Enzymes are chemical substances with a wide range of applications; there are technical enzymes, food enzymes, feed enzymes, enzymes used in cosmetics and in pharmaceuticals and enzymes used in research, to name a few.
The majority of enzymes is manufactured from micro-organisms. With the new genetic engineering techniques, enzymes from almost any source in nature, exhibiting enhanced enzyme properties, are becoming accessible. Potential applications are expanding rapidly.
Under the EU chemical legislation, new enzymes have to be notified as "new substances", which means that a predefined set of information has to be supplied by the manufacturer. The notification procedure is however not uncontested: opinions differ as to what methodology should be used to characterise and test the different enzymes and establish potential hazards.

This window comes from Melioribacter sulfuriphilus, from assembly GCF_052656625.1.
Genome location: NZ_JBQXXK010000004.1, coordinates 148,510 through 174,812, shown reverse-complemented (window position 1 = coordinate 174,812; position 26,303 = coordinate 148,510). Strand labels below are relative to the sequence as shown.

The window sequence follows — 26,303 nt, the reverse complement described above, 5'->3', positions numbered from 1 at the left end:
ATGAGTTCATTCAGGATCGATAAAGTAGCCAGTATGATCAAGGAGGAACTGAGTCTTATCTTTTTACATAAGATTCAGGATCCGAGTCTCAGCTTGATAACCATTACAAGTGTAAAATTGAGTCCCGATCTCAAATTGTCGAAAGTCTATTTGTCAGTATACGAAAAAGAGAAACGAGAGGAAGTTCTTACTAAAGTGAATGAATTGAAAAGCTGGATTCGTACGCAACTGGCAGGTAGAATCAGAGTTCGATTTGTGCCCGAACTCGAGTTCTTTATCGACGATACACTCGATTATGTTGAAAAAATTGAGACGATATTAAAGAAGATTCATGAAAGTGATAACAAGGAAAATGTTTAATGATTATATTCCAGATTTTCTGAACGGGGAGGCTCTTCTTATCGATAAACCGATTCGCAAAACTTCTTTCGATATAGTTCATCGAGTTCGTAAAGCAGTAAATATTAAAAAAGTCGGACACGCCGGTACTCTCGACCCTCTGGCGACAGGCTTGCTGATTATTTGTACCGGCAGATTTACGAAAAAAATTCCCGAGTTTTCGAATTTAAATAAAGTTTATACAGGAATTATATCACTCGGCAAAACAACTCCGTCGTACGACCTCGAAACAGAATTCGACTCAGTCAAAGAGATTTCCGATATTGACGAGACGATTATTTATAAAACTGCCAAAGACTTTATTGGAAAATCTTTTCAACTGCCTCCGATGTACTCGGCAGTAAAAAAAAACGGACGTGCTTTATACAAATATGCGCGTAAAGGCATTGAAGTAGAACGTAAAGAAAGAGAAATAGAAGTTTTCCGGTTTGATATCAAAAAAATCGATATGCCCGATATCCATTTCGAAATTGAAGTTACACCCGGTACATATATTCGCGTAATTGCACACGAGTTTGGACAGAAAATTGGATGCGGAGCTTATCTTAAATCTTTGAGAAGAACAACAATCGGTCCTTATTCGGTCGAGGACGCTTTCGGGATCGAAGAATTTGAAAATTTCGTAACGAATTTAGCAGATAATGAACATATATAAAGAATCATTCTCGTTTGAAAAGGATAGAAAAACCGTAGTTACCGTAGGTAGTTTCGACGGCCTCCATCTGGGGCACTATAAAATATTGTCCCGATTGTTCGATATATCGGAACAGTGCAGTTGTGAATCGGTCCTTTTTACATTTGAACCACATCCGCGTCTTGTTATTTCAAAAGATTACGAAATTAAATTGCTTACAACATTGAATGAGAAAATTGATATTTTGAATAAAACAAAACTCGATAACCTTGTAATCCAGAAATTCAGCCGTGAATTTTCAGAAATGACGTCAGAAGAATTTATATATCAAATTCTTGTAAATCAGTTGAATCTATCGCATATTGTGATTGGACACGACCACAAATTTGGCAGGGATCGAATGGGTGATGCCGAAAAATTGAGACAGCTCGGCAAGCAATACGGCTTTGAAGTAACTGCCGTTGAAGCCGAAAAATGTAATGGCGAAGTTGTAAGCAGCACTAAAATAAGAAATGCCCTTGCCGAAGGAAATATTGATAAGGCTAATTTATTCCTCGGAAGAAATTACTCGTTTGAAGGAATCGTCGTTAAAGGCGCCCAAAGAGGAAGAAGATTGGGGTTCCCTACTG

The report "Collection of Information on Enzymes" is the result of a study commissioned by the Environment Directorate General of the European Commission. It provides an in-depth view of enzymes, their production, use and properties, as well as enzyme regulation in some non-EU countries. It also outlines potential hazards to the environment and human health and gives recommendations as to how enzymes could be regulated in future.